New production methods employing
supercritical fluids - gases subjected to very high pressures - can drastically
reduce the large amounts of toxic waste generated in the conventional
manufacture of plastics. Additionally, because the processes avoid undesirable
side reactions, they can result in polymers of exceptionally high purity.
The European Commission-funded SUPERPOL BRITE-EURAM
project was established to examine the use of supercritical CO2
(SCO2) in achieving more environment-friendly polymerisation
processes. This three-year collaboration, taking place between 1997 and
2000, involved the universities of Thessaloniki (Greece), Liège
(Germany) and Palermo
(Italy), together with chemicals companies Solvay
(Germany) and DSM
The main aim was to undertake basic research into
the feasibility of introducing the technology within the European plastics
industry - and the first commercial application is likely to be for fluoropolymers.
However, both the success of this project and competitive pressures worldwide
are driving further developments at a fast pace.
||A cleaner environment
At present the manufacture
of polymers - including fluoropolymers -- involves either an aqueous
phase, or an organic phase consisting of chlorfluorocarbons, as
the dispersion medium. When water is used, the quality of the product
suffers and large amounts of polluting wastewater are discharged.
Although conventional chlorfluorocarbon solvents yield a higher
quality polymer, they pose such severe environmental hazards that
their use is becoming unacceptable.
SCO2 offers several advantages as
an alternative. It not only eliminates the discharge of ground waste
streams, but also reduces the emissions of volatile organic compounds
by replacing these with environmentally friendlier carbon dioxide
(CO2 ). Under the high pressures (up to 200 bar) that
produce the supercritical state, CO2 behaves like a liquid
-- but at lower pressures it reverts to a gaseous form. This property
greatly facilitates the separation and purification of the final
product in the reaction medium, at the same time making substantial
||Ultra high purity
high-grade speciality products used in a wide range of industries
- a large proportion going to aerospace. "There is a premium
placed on their purity, particularly in electronic semiconductor
manufacture," says project co-ordinator Costas Kiparissides
of the University of Thessaloniki. "Companies that can produce
the highest grade fluoropolymers will control the markets for semiconductors
and other high tech applications. The winners will be the companies
using the new SCO2 technology."
de Nemours, the world's biggest producer, has constructed in
the USA the first plant for the manufacture of fluoropolymers using
SCO2 as the reaction medium. The company has announced that production
will come on-stream during 2001, at a modest capacity of 1,100 tonnes.
However, there are already plans in place to scale this up dramatically
within five years.
"All the fluoropolymer producers in Europe
are trying to develop their own patents. They realise that in five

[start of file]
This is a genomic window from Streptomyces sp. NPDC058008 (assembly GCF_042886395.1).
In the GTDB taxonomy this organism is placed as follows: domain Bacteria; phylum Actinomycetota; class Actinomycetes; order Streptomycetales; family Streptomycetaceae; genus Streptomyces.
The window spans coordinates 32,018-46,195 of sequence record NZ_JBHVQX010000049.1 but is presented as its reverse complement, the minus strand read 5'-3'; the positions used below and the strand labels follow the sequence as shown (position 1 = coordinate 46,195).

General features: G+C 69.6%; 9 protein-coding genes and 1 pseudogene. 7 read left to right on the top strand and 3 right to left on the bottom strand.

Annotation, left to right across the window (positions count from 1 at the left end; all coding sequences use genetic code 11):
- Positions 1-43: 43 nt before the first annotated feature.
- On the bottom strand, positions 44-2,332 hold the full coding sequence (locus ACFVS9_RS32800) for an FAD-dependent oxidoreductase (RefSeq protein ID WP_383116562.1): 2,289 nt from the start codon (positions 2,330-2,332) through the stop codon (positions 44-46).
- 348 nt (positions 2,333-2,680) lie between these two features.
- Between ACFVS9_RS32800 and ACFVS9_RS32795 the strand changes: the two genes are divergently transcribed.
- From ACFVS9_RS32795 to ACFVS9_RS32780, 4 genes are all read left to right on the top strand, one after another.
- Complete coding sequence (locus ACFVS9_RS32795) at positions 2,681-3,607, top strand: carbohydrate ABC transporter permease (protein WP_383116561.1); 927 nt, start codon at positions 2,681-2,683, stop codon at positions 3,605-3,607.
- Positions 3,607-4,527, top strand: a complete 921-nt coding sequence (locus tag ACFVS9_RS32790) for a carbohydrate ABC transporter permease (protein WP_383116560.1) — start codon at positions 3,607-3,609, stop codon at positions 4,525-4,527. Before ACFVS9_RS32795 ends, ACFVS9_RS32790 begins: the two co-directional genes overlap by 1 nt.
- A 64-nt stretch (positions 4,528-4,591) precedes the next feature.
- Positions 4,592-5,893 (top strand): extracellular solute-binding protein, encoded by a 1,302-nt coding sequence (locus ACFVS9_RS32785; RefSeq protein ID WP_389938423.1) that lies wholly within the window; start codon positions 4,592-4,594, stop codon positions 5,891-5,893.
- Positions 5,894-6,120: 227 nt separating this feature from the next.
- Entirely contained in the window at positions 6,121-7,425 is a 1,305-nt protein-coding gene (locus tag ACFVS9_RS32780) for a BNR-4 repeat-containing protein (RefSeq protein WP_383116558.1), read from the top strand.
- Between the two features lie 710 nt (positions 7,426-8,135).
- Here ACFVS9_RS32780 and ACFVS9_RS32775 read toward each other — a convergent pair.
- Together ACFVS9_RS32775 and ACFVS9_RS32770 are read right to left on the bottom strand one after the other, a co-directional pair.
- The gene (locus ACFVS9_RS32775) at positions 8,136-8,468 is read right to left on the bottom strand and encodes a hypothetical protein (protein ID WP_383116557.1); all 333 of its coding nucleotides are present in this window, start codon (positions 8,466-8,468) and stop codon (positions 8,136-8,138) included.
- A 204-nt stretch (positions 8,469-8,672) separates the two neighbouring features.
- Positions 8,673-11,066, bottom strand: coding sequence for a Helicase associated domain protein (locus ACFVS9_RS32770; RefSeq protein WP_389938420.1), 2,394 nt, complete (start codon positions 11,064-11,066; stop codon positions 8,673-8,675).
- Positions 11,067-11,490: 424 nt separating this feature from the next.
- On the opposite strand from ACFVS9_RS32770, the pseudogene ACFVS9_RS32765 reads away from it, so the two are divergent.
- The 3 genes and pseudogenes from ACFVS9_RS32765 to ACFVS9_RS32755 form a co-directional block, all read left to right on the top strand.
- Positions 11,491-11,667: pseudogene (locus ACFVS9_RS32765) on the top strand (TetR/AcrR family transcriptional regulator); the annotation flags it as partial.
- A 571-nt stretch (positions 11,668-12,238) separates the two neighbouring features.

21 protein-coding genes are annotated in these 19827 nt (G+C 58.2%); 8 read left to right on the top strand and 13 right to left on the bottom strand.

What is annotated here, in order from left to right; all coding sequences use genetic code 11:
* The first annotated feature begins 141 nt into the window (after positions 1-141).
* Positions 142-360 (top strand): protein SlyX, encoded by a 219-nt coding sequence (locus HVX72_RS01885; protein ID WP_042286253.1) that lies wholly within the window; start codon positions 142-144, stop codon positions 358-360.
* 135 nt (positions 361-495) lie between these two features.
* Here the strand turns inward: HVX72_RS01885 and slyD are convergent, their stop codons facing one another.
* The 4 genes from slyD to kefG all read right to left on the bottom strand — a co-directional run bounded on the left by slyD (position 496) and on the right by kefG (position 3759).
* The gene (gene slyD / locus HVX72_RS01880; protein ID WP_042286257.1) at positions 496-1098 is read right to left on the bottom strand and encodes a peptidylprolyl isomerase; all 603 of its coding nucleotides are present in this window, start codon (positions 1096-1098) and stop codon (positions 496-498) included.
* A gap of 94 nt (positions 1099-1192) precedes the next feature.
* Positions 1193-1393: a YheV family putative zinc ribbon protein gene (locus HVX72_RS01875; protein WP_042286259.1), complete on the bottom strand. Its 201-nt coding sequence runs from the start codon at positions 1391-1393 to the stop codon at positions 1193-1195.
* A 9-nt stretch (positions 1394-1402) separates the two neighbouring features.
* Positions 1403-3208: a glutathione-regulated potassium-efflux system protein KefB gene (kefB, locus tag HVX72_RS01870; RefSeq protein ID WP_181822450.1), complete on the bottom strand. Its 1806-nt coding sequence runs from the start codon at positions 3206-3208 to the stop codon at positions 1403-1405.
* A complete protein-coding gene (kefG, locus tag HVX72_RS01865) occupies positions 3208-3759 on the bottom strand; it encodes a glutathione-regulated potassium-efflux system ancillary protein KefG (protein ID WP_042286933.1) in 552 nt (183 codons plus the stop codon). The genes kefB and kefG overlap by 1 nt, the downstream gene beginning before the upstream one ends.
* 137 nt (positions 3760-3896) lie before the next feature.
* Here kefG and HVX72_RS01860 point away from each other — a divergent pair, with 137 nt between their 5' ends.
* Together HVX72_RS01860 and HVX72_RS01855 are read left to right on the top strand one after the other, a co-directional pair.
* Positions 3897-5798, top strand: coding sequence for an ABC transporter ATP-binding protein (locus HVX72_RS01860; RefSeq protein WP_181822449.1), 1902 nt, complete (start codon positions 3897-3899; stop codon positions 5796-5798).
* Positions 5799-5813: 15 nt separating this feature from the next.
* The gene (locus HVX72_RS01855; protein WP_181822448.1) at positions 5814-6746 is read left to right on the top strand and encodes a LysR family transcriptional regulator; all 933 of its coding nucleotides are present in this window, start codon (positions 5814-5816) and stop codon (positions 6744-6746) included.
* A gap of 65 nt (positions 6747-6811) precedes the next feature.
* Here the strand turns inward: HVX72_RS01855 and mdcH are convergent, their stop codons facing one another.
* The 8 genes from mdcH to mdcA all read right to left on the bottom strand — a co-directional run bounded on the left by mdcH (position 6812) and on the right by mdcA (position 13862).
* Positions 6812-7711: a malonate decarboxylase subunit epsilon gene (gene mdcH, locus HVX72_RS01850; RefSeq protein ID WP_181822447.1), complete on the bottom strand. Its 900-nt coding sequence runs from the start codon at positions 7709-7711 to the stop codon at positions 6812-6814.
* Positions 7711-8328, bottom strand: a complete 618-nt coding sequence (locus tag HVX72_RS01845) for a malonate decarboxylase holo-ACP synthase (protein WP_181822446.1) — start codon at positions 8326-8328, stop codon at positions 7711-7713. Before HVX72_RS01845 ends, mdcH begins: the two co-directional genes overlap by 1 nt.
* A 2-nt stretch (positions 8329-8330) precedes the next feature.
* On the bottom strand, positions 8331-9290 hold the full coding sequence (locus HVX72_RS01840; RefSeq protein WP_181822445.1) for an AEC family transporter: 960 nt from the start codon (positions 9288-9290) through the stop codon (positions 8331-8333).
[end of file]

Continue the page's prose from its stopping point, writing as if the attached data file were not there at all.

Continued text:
to ten years, SCO2 technology could dominate. They have to move
in this direction, otherwise they could go out of business,"
Various assessments have been made of the cost
savings accompanying the use of SCO2 technology for fluoropolymer
production. But these do not take into account the economic benefits
of new, superior quality products - which could be considerable.
"We estimate that applying the new technology
could reduce manufacturing costs by around 20%," says Kiparissides.
"In Europe this amounts to about € 0.5 per kilo of product,
meaning a total saving of some € 3.5 million a year. An additional
economy in the region of € 1 million per year will come from
the elimination of wastewater treatment."
||Exciting new developments
Of the numerous potential
uses for supercritical fluids, one of the most profitable may well
be in cleaning services - for tank cars, valves, pipes and factory
equipment; in fact wherever solvents are currently used. One application
that has already become a reality in the USA, but not yet in Europe,
is the dry cleaning of clothes for the general public.
"In 10 to 15 years, I'm sure we are going
to see this technology to some extent in a very wide range of applications.
In both the automotive and aerospace industries, for instance, it
could easily reach a prominent position within ten years,"
Following the success of SUPERPOL, several former
participants have joined with new partners in a proposal to build
pilot plants over the next three years for fluoropolymer production
using SCO2. At the same time, the University of Thessaloniki
is forming a separate consortium to investigate the production of
nanoparticles with the technology. In this form, extremely efficient
catalysts become available to the chemical industry.
"One exciting medical application of nanoparticles
is as polymeric carriers for drug delivery," says Kiparissides.
"The active ingredient is encapsulated in the nanoparticles,
permitting its release in a slow, controlled way over a week or
even longer. There is nothing like that available at present."
Cleaner production is an important element
of the Innovative products, processes and
organisation key action of GROWTH. The SUPERPOL project consortium
studied the replacement of solvents by supercritical CO2
as a route to more environment-friendly production of high-purity
- Polymerisation and polymer modification in supercritical fluids
- a novel way for cleaner manufacturing of plastics (BRPR970503)